Pedigree

Paperback $17.95

NYRB Classics | Jul 20, 2010 | 560 Pages | 5 x 8 | ISBN 9781590173510

  • Paperback$17.95

    NYRB Classics | Jul 20, 2010 | 560 Pages | 5 x 8 | ISBN 9781590173510

  • Ebook$17.95

    NYRB Classics | Nov 23, 2011 | ISBN 9781590175552

Praise

 “Pedigree is an unforgettable picture of the Belgian city of Liège and its people as observed by the innocent but pitiless eye of a very unusual little boy. It is a Dickensian portrait, with poverty, crime, lunacy, wealth, corruption, and mockery, but a complete absence of Dickensian sentimentality. The story opens with the birth of Roger Mamelin in 1903 and ends with the liberation of the city from German occupation in November 1918…The author objected to the book being called an “autobiographical novel,” but the details of Roger’s life are too close to those of Simenon’s for argument.”–Patrick Marnham, The Wall Street Journal

 

“This is what makes Simenon such an extraordinary novelist: the way he can mix everything together; the way he collects sounds, smells and sights and inflects them with menace, arousal, comfort or some other abstract quality that becomes concrete on the page and blooms into a story. Among other things, “Pedigree” is a remarkable act of mixing memory and imagination, re-creating the textures, places and people the author had left behind.” –The Los Angeles Times


“…once I begin to read his work, especially the romans durs, nothing else exists but the slide into whatever seedy underworld awaits… his autobiographical novel Pedigree is something of a departure, and not simply in terms of length. Pedigree is the book that Simenon spent the most time on, and it’s the one where the most time passes. —Liz Brown, The Paris Review Daily

 
Pedigree is an unforgettable picture of the Belgian city of Liège and its people as observed by the innocent but pitiless eye of a very unusual little boy. It is a Dickensian portrait, with poverty, crime, lunacy, wealth, corruption, and mockery, but a complete absence of Dickensian sentimentality.” —Patrick Marnham, The Wall Street Journal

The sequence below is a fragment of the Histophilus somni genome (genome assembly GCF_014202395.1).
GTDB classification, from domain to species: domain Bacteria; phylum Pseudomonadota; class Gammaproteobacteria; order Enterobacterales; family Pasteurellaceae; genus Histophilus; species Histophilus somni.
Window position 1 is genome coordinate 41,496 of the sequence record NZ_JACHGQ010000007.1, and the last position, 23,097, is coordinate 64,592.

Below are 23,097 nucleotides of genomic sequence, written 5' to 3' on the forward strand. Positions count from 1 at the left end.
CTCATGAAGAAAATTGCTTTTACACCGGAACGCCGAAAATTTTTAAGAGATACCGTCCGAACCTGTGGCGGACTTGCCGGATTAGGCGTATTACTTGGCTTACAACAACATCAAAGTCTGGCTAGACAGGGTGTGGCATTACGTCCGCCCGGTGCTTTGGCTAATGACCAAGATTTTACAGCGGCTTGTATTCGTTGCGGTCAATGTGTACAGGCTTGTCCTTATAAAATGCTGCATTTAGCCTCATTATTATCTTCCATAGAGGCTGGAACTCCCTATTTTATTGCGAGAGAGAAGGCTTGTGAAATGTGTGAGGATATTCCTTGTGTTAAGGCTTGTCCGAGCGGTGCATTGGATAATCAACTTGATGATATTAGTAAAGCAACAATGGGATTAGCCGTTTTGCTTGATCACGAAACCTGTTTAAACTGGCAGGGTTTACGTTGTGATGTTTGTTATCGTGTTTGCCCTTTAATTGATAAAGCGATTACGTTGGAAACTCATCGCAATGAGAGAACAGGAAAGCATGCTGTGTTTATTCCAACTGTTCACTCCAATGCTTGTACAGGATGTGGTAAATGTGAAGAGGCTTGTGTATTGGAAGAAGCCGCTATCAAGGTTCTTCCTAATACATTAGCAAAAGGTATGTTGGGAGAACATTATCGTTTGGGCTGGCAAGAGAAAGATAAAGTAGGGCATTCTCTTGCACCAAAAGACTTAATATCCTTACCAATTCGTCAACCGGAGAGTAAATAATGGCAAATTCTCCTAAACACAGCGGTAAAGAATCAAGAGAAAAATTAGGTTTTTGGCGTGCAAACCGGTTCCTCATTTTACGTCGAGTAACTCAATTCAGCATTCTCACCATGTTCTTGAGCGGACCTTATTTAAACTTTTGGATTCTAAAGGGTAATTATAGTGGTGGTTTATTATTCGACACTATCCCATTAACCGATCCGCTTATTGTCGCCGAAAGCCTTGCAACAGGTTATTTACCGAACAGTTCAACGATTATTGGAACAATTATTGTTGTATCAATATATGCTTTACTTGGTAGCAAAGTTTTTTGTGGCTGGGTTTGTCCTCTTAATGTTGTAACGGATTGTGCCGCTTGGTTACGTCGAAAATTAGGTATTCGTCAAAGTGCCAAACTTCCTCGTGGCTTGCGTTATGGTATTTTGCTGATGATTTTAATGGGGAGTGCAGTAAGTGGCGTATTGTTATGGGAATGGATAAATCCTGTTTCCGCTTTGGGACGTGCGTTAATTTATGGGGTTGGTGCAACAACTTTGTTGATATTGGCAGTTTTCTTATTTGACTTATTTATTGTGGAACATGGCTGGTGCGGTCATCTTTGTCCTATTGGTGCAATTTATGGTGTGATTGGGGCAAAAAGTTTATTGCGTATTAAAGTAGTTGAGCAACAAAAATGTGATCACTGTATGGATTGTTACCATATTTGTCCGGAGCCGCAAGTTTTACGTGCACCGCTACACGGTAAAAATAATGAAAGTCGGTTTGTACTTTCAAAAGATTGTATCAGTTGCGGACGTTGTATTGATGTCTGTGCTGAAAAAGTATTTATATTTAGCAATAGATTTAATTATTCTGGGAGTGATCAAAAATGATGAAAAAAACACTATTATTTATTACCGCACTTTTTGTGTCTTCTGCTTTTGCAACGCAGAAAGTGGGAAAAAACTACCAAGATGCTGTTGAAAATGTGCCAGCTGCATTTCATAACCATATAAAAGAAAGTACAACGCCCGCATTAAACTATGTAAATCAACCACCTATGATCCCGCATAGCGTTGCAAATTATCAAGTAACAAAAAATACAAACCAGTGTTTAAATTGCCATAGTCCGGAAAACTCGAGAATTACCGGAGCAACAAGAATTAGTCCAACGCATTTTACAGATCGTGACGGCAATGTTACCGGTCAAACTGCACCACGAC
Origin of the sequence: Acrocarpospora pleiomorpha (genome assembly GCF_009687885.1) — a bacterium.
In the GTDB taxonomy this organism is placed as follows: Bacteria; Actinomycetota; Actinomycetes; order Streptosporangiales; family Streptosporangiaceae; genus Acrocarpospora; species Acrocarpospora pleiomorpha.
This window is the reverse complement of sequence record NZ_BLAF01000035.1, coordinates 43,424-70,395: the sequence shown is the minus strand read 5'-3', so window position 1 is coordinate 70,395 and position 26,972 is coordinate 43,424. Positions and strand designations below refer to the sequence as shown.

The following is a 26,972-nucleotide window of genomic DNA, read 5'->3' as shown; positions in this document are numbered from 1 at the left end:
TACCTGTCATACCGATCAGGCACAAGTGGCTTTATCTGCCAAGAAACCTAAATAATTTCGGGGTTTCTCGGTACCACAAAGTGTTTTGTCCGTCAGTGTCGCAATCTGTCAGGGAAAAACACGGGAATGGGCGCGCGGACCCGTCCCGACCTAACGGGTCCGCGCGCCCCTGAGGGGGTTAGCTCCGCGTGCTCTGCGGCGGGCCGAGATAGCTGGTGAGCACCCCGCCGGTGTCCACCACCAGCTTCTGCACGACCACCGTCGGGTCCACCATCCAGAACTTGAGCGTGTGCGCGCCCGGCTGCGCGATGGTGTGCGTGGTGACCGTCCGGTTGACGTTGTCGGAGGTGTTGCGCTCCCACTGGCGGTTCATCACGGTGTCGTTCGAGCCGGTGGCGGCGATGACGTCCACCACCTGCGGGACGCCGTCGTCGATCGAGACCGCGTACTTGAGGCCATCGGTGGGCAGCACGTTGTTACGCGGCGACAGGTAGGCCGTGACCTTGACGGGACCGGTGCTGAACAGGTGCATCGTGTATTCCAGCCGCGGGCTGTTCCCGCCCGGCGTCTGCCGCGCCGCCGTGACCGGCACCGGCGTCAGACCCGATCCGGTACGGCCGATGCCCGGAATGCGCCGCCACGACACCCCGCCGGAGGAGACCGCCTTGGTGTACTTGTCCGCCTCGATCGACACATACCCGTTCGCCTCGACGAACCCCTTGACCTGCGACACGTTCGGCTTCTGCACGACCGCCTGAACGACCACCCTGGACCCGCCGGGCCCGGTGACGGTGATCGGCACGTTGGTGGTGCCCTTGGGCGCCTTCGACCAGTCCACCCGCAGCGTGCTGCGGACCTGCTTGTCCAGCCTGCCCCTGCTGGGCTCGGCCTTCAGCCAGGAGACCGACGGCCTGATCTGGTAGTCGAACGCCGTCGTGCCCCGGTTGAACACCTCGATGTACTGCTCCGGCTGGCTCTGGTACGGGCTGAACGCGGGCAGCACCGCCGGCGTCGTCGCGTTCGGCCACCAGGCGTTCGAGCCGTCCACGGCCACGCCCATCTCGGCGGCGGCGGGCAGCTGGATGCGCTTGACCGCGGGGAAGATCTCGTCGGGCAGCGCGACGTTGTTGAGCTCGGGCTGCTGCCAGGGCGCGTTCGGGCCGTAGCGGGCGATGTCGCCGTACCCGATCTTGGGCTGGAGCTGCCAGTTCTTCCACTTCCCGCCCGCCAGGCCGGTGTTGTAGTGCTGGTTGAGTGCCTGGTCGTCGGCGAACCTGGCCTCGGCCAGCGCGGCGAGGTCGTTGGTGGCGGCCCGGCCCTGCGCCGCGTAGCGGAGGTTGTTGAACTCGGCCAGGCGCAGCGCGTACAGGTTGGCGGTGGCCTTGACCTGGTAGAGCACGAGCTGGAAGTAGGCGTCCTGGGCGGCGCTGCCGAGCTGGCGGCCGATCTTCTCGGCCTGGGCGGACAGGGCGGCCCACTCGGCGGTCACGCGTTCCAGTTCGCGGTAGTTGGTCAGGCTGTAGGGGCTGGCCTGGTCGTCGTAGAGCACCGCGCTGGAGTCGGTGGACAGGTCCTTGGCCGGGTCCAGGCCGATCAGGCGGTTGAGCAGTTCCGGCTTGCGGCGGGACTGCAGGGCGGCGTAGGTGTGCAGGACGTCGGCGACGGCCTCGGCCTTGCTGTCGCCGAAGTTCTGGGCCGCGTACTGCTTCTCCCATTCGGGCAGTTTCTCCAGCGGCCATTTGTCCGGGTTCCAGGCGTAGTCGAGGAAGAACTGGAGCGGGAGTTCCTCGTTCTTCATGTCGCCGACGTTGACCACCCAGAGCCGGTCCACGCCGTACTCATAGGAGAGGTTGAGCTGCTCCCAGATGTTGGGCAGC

“…it’s always enjoyable, and good to have back in English” –The Guardian (UK)

Pedigree is a very beautiful book full with humanism and tenderness, a gruff tone and sharp-edged words. A real discovery.” -La Tribune (Paris)

 

“Simenon was born in 1903 in Liege, Belgium. He tells the story of his childhood-his petit-bourgeois upbringing, his scheming mother, the early death of his gentle and unambitious father, the ravages of the war-in Pedigree, the barely fictionalized memoir that is his masterpiece and quite possibly the greatest single work of Belgian literature.”; -Luc Sante, New York Magazine

 

“Simenon brings to life in Pedigree the whole sensory world of his childhood in Liege. His words capture the sounds, sights, tastes, smells, and textures of the city…Writing in prose that is pictorial and tactile, Simenon in Pedigree does for Liege what the young Joyce did for Dublin: he evokes the city with such immediacy that we feel we’ve walked in its streets.” –Lucille Frackman Becker, Georges Simenon

 

“How important a writer is Georges Simenon? The greatest storyteller of our day, a writer comparable with Balzac…” -Julian Symons, The New York Times

 

“As the New York Review of Books Classics series publishes Simenon after Simenon at a rate the novelist would envy, it’s tempting to read them all in a lump, as an extensive, though still partial, psychological portrait of the writer.” -The Nation

 

“These books…are not mysteries…They are hard, blunt, frequently punishing studies of human beings driven by circumstance and personality to the ends of their tethers, forcing them to extreme measures…They are acute, compact, remarkably varied, and as lapidary as great pop songs.” -Luc Sante on NYRB’s reissues of Simenon’s romans durs, Bookforum

 

“One of the greatest and most prolific of the modern French creators of fiction.” -Philadelphia Inquirer

 

“Simeon is not only a master of suspense, he knows also how to probe so deeply into the minds of his characters as to reveal with remarkable fidelity the more evasive of human motives.” -Cleveland Press

 

“One of the world’s…most notable talents.” -Houston Chronicle

 

“There is a harsh, almost Biblical intensity to M. Simenon’s catalogues of punishment: he is a believer in original sin.” -New York Times

Related Articles

Wordandfilm.com
Back to Top